Have you ever considered your impatience as a form of unbelief? It’s what we begin to feel when we start to doubt the wisdom of God’s timing or the goodness of His guidance. It springs up in our hearts when the road to success gets muddy or strewn with boulders or blocked by some fallen tree. The battle with impatience can be a little skirmish over a long wait in a check out lane. Or it can be a major combat over a handicap or disease or circumstance that knocks out half your dreams. The opposite of impatience is not a glib, superficial denial of frustration. The opposite of impatience is a deepening, peaceful willingness either to wait for God where you are in the place of obedience, or to persevere at the pace He allows on the road of obedience – to wait in His place or to go at His pace. When the way you planned your day to flow is cut off or slowed down, impatience can tempt you in two directions, depending partly on your personality partly on circumstances.
It can tempt you to give up and bail out. If there’s going to be frustration and opposition and difficulty, then I’ll just forget it. I won’t keep this job, or take this challenge, rear this child, or stay in this marriage, or live this life. That’s one way the unbelief of impatience tempts you. Give up. Alternatively impatience can tempt you to make rash counter moves against the obstacles in your way. It tempts you to be impetuous, hasty, impulsive, or even reckless. If you don’t turn your car around and go home, you could rush into some ill-advised detour trying to beat the system. Whichever way, you will find that you have to struggle against impatience and that is a struggle, if not a battle against unbelief – not merely a personality issue. The issue is whether you will live by faith or not. Read these verses and see if you can sense how vital this battle is.
Luke 21:19…“By your endurance (patience) you will gain your lives.” Romans 2:7…”To those who by patience in well-doing seek for glory and honor and immortality, God will give eternal life.” Hebrews 6:12…”Do not be sluggish but imitators of those who through faith and patience inherit the promises.” Patience in living out the will of God is not an optional extra in the Christian life, because without faith, it is impossible to please God. Patience in well doing is the fruit of faith and impatience is the fruit of unbelief. So when you fight against impatience, it is a struggle against unbelief. The chief weapon that you can use in the fight is the Word of God, especially His promises.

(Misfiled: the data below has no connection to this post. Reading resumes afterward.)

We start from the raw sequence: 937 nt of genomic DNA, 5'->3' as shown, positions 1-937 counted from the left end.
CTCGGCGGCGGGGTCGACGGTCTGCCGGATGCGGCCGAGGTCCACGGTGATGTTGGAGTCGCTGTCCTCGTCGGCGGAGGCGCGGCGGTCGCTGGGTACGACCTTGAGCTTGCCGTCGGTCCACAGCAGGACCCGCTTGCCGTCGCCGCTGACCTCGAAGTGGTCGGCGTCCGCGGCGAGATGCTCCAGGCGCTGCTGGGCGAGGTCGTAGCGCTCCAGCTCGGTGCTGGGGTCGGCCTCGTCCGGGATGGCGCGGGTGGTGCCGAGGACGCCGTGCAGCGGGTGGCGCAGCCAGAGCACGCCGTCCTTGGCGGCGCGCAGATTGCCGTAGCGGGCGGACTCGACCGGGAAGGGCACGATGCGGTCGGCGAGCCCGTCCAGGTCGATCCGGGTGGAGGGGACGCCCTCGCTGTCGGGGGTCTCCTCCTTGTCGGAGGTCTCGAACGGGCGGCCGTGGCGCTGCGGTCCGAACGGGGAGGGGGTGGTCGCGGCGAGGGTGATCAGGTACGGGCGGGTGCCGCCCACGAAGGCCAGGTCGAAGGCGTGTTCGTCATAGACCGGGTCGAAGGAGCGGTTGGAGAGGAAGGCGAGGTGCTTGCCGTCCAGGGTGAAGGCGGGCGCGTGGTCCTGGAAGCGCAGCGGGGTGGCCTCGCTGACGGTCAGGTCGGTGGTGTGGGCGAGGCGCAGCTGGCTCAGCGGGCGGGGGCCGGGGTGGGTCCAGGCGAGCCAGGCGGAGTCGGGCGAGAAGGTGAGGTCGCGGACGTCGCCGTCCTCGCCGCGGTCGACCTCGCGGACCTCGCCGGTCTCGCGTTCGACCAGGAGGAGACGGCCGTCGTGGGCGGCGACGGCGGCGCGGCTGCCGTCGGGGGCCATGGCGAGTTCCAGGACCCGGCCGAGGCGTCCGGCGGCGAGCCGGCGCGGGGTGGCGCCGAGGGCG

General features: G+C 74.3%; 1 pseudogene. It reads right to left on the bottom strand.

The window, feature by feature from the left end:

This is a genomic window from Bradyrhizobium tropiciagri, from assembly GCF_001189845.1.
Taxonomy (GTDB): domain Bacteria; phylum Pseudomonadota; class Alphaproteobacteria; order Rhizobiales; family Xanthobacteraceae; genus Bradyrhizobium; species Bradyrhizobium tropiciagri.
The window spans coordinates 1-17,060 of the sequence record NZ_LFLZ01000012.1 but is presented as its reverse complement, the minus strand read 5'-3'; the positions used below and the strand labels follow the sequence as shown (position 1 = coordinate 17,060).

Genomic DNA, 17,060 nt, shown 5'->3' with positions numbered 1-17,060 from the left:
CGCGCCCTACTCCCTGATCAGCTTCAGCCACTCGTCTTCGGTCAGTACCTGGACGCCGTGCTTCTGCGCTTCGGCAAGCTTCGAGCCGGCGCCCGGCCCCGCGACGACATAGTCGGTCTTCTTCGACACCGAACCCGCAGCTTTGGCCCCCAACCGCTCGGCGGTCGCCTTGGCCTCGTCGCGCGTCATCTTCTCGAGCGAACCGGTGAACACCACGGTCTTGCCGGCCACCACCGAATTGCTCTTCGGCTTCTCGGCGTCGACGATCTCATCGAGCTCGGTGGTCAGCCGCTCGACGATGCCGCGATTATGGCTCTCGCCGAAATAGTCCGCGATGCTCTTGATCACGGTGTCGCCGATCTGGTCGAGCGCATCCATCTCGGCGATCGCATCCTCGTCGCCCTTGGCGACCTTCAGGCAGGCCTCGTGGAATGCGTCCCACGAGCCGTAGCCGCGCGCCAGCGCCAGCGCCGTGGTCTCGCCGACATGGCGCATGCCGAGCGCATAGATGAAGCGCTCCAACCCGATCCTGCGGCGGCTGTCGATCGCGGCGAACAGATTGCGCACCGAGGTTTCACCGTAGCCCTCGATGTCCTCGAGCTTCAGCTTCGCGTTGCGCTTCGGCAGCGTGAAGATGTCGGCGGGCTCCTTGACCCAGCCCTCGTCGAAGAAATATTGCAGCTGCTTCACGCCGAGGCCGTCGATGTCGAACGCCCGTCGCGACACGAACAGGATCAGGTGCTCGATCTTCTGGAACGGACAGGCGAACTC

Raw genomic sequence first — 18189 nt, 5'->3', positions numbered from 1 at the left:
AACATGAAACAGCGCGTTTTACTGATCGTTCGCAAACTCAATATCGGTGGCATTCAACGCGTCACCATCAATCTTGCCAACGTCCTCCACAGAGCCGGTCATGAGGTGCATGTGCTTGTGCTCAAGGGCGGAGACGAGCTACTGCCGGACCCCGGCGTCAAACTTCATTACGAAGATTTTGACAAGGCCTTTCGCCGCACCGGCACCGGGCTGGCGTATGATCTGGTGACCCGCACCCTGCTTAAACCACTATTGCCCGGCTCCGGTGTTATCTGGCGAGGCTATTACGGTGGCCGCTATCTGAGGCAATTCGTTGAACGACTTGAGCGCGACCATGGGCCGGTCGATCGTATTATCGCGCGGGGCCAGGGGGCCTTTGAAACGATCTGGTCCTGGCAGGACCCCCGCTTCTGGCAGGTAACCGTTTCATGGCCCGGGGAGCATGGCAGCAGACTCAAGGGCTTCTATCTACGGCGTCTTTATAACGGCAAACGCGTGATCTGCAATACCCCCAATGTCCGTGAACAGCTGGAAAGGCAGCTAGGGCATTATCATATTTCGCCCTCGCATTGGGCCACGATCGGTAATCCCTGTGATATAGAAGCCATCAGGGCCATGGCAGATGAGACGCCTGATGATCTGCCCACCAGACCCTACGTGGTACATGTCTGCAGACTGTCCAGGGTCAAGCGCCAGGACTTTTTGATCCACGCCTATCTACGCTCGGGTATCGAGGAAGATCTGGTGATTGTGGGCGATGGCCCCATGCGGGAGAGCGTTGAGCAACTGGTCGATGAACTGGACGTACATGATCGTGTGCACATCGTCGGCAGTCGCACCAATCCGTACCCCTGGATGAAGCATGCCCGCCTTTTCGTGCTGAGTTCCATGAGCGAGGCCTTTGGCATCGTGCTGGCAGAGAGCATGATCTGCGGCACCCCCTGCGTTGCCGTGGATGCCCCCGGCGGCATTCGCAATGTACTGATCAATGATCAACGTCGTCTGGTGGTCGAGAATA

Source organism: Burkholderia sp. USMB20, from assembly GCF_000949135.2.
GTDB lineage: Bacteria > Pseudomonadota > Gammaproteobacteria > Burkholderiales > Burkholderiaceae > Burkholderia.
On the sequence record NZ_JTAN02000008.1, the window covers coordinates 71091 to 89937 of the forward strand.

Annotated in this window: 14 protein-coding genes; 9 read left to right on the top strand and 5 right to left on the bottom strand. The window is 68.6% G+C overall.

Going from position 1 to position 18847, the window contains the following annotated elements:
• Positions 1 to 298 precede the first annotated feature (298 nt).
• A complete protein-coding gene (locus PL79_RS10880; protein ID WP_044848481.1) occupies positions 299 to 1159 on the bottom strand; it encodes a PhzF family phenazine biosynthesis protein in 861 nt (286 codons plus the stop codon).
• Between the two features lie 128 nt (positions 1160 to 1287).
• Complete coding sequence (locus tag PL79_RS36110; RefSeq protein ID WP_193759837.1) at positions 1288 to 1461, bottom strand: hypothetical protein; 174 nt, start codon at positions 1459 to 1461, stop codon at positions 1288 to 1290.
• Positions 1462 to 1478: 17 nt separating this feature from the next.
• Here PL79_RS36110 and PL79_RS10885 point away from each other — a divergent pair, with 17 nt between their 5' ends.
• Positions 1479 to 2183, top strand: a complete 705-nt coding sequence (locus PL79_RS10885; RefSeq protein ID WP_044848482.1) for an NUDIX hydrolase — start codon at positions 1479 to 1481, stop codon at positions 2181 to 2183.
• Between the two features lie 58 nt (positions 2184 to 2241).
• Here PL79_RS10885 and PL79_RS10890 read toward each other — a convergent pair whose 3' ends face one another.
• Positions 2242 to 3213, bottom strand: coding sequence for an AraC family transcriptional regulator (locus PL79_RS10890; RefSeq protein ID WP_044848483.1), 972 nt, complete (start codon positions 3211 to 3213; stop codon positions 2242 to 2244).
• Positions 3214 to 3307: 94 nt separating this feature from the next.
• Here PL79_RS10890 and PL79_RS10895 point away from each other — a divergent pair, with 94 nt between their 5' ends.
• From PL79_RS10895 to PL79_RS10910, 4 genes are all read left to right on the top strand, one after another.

Notice the relationship between the promises of God and the patience of the believer in Psalm 130:5…” I wait for the Lord, my soul waits, and in His word do I hope.” So how does the Psalmist fight against impatience in his heart? Waiting for the Lord. “Waiting for the Lord” is an Old Testament way of describing the opposite of impatience. Waiting for the Lord is the opposite of running ahead of the Lord and it’s the opposite of bailing out on the Lord. Is staying at your appointed place while He says stay. Or it’s going at His appointed pace while He says go. It’s not impetuous and its not despairing. Now how does the Psalmist sustain his patience as he waits for the Lord to show him the next move? Verse 5 says, “I wait for the Lord, my soul waits, and in His word I hope.” The strength that sustains and strengthens you in patience is hope, and the source of your hope is the Word of God. Hope is faith in the future tense. As the writer of Hebrews says, “Faith is the assurance of things hoped for.” So what we have in Psalm 130:5 is a clear illustration that the way to war against impatience is to strengthen your hope in God, and the way to fortify your hope in God is to listen to His word, especially His promises.